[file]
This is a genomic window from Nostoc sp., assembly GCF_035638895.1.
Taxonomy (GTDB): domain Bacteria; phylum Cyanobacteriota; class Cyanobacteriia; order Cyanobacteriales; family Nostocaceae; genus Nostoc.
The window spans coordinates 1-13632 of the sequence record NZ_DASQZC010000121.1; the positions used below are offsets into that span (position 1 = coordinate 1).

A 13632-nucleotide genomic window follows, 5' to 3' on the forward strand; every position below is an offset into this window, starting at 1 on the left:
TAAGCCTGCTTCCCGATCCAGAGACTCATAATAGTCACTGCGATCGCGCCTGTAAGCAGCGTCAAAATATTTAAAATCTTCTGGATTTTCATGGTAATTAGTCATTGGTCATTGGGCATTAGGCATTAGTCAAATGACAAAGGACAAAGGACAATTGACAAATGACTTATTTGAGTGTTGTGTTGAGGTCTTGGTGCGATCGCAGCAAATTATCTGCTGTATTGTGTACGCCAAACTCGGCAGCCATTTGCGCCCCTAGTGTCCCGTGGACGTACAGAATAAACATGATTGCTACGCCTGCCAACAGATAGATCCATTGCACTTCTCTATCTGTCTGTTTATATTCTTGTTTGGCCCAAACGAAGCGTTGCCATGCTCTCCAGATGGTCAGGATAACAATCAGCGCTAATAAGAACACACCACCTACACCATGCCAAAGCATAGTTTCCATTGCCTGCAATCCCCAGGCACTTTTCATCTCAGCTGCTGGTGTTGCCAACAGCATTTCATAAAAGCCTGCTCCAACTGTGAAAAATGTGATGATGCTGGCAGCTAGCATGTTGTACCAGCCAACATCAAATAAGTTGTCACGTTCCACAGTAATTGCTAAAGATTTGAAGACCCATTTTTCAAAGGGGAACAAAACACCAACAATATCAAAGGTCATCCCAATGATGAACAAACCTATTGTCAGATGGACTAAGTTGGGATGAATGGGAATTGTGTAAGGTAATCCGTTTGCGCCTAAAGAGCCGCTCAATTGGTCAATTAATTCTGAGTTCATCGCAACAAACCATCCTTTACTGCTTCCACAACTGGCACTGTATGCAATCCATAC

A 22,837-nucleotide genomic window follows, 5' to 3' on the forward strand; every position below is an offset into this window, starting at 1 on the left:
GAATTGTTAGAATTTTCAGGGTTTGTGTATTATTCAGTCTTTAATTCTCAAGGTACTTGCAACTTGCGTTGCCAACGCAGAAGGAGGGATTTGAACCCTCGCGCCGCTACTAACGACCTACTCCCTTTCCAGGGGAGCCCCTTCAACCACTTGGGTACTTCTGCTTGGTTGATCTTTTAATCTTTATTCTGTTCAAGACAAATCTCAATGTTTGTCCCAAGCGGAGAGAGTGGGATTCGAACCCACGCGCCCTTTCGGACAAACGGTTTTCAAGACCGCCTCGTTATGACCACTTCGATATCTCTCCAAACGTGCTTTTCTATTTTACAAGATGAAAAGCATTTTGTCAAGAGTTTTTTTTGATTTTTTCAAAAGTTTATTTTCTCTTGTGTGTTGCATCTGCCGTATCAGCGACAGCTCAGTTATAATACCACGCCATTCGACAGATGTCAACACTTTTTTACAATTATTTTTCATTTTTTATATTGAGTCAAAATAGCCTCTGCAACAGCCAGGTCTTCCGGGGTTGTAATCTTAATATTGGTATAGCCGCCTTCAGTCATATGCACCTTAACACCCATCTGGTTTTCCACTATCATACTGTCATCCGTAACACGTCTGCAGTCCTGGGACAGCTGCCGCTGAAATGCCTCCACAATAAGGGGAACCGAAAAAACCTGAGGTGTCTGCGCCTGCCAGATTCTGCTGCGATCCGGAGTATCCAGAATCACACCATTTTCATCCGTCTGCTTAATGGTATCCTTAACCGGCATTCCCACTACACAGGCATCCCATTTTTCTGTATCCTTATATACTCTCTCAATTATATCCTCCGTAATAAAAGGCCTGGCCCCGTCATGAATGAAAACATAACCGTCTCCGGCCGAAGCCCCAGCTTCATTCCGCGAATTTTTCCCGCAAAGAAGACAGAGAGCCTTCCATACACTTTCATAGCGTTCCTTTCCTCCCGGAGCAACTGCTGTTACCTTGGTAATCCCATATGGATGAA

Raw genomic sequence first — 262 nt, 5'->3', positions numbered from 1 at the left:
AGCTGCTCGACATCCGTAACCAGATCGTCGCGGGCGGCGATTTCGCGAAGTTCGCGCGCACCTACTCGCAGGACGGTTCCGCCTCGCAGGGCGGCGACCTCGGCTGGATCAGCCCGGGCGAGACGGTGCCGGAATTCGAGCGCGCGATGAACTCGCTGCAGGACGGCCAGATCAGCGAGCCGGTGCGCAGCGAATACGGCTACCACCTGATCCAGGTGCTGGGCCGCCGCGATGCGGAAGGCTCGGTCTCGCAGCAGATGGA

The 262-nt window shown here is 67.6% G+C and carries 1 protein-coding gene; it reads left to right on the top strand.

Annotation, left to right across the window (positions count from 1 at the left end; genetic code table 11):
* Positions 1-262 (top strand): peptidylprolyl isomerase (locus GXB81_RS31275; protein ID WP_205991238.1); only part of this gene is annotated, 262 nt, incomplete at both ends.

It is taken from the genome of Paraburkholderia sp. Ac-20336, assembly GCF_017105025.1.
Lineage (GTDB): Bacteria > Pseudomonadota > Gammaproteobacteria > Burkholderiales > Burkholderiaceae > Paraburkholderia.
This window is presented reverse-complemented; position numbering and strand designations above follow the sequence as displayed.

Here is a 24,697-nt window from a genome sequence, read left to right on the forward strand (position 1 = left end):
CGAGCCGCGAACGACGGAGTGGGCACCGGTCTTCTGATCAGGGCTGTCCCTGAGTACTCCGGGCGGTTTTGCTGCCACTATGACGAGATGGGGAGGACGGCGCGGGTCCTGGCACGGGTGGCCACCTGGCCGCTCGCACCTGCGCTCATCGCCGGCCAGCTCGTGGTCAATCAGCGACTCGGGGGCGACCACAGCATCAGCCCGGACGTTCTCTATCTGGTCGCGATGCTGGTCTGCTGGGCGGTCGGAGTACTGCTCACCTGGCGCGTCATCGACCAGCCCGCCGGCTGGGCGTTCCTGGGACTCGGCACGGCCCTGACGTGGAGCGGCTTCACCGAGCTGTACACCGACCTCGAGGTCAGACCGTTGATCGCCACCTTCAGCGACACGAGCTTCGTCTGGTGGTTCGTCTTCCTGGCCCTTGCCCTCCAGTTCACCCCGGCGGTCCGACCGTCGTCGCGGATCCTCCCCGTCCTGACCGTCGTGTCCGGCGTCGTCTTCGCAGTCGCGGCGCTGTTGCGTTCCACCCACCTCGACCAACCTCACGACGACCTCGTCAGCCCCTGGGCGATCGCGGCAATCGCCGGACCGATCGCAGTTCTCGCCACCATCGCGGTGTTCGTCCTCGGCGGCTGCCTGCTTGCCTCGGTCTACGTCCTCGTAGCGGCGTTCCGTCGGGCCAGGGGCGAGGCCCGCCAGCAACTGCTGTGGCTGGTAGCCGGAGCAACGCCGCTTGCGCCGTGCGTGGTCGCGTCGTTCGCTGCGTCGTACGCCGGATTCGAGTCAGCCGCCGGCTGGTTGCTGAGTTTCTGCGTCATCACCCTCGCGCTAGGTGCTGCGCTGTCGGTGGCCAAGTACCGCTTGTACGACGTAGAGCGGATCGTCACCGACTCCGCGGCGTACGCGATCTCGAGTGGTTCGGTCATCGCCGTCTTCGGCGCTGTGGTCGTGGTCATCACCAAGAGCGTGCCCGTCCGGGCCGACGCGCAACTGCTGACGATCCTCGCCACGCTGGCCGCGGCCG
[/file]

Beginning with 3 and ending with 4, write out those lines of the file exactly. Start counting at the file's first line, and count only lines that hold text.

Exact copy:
The window spans coordinates 1-13632 of the sequence record NZ_DASQZC010000121.1; the positions used below are offsets into that span (position 1 = coordinate 1).

A 13632-nucleotide genomic window follows, 5' to 3' on the forward strand; every position below is an offset into this window, starting at 1 on the left: